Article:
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          The paper presents detailed problems and negative consequences which unreformed security sector leaves on the democratic order and human rights. The analysis points that security services are not completely connected in unique security intelligence system, legal framework which regulates their work is notharmonized and it is full of legal vacuum. The role that the civilian security agency BIA has in criminal investigation is not clear enough and supervision and control of security services is not effective.

          After the restoration of statehood in 2006 Serbia got a chance to shape its security sector according to possibilities and needs without the load of itricate (con)federal state organization. Opposite to public expectations, comprehensive reform of security sector failed. Similar to 5 October changes, security intelligence system was only partly reformed due to ambitions of politicians to control it.

          The first problem area in this text is analysis of National Security Council. This state authority for coordination of actions important for national security does not include the Minister of Foreign Affairs, Speaker of the National Assembly, Director of the Police or Prosecutor for Organized Crime, which is opposite to practice in other countries. Also, current practice demonstrated that place of the Secretary of the Council is used by politicians for control over security services.

          The second part of the paper deals with the police powers of security services. Linking up the police and security intelligence jobs leads to big concentration of security power in one organization. This phenomenon threatens the principle of separation of powers, one of the basic principles of contemporary democracy. Participation in criminal investigations threatens to endanger secrecy of work of the security services and complicates the fight against organized crime.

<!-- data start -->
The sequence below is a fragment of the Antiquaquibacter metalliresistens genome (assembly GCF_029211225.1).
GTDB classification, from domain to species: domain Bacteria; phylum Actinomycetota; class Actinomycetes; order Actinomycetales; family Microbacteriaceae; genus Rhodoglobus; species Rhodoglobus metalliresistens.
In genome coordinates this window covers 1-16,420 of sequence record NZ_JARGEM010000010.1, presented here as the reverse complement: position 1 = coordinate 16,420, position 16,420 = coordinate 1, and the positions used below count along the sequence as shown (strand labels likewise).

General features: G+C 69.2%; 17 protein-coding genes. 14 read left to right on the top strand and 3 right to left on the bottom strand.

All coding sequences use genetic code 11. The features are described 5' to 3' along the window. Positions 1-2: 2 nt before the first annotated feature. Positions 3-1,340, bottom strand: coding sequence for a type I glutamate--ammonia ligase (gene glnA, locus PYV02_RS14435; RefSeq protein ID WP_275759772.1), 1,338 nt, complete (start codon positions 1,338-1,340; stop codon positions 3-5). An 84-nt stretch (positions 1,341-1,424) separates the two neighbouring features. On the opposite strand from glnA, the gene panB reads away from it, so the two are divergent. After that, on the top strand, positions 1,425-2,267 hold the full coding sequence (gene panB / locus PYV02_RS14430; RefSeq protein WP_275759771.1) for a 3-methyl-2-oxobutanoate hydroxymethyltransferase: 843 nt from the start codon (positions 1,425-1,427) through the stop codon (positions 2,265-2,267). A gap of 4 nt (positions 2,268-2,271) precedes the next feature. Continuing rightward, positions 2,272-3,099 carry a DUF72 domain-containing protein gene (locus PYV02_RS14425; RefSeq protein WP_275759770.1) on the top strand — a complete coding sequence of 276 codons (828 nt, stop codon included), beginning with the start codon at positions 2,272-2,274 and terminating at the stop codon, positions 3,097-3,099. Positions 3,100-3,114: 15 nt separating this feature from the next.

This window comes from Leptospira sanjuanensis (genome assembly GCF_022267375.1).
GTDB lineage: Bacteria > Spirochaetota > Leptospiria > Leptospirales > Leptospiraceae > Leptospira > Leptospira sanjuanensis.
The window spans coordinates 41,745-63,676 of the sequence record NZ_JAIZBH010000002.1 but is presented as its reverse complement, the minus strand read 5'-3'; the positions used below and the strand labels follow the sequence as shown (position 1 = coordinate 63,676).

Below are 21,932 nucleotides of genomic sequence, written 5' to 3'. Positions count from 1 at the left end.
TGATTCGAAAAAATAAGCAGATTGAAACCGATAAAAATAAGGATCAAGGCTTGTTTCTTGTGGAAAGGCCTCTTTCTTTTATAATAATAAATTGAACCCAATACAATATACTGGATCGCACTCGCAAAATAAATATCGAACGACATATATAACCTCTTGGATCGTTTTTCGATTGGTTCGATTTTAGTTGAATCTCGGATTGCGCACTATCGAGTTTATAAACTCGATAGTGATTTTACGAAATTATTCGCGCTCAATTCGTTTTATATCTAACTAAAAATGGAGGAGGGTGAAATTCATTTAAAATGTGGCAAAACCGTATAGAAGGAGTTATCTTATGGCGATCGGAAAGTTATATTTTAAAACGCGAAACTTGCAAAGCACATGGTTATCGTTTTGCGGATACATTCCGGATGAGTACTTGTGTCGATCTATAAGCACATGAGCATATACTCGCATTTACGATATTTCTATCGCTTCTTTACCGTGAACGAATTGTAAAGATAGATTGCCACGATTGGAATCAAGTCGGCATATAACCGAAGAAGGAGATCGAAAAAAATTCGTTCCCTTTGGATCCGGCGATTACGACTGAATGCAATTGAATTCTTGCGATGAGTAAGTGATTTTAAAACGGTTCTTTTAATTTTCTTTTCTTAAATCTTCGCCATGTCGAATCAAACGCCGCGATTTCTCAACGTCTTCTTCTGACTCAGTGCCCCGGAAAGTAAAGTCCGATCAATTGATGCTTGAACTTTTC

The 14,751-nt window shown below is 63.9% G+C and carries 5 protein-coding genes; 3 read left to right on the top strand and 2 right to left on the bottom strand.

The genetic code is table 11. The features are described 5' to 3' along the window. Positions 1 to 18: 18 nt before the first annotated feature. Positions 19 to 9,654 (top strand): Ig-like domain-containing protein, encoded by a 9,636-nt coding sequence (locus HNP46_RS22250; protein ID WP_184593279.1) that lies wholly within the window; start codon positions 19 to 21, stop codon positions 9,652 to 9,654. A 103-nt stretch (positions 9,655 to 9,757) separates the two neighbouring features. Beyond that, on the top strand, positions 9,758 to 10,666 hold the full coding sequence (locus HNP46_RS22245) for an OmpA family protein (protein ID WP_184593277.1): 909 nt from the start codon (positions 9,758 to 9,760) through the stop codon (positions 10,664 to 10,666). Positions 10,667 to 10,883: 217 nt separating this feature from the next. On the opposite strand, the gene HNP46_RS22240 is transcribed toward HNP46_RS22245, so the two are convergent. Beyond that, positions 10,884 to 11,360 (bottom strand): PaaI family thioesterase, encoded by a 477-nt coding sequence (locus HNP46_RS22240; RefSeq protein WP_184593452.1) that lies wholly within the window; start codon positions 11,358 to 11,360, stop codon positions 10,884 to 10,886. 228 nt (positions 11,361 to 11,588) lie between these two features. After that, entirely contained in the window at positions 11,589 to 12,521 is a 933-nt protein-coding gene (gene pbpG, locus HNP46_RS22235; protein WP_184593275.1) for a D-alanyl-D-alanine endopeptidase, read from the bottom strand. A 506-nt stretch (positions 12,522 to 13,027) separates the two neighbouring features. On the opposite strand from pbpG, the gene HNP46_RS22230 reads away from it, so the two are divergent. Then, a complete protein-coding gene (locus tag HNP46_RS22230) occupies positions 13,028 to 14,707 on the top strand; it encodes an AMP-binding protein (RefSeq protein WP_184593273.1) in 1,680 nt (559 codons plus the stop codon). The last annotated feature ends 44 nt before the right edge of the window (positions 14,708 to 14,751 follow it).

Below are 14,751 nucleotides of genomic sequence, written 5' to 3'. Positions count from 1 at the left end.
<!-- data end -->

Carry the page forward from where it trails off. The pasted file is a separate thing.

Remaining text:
The third problem area is related to special measures for secret data gathering. Security services still got the possibility of the unlimited interception of communications while the access to retained data avoids control.

          The chapter dedicated to the internal control indicates to importance of this mechanism as the first line of defending law in the institutions themselves. Internal control in security services of Serbia has enough powers to control work but don’t have enough resources and independence in work relative to directors of the agencies.

          The last chapter is about external oversight of security services. Parliamentary oversight of security services is regular but it is not complete. Despite numerous challenges, independent state institutions remain leading overseers of security services.

          Publication of this study was kindly supported by The Embassy of the Kingdom of the Netherlands in Belgrade, in the framework of the project “LEGASI - Towards Legislative Reform of Security Intelligence System”. The opinions expressed in the publication are solely those of the author and do not necessarily reflect the positions of the State of the Netherlands.

        • Tags: security services, control, democratic control, internal control, reform, special measures, Predrag Petrović, Katarina Djokic
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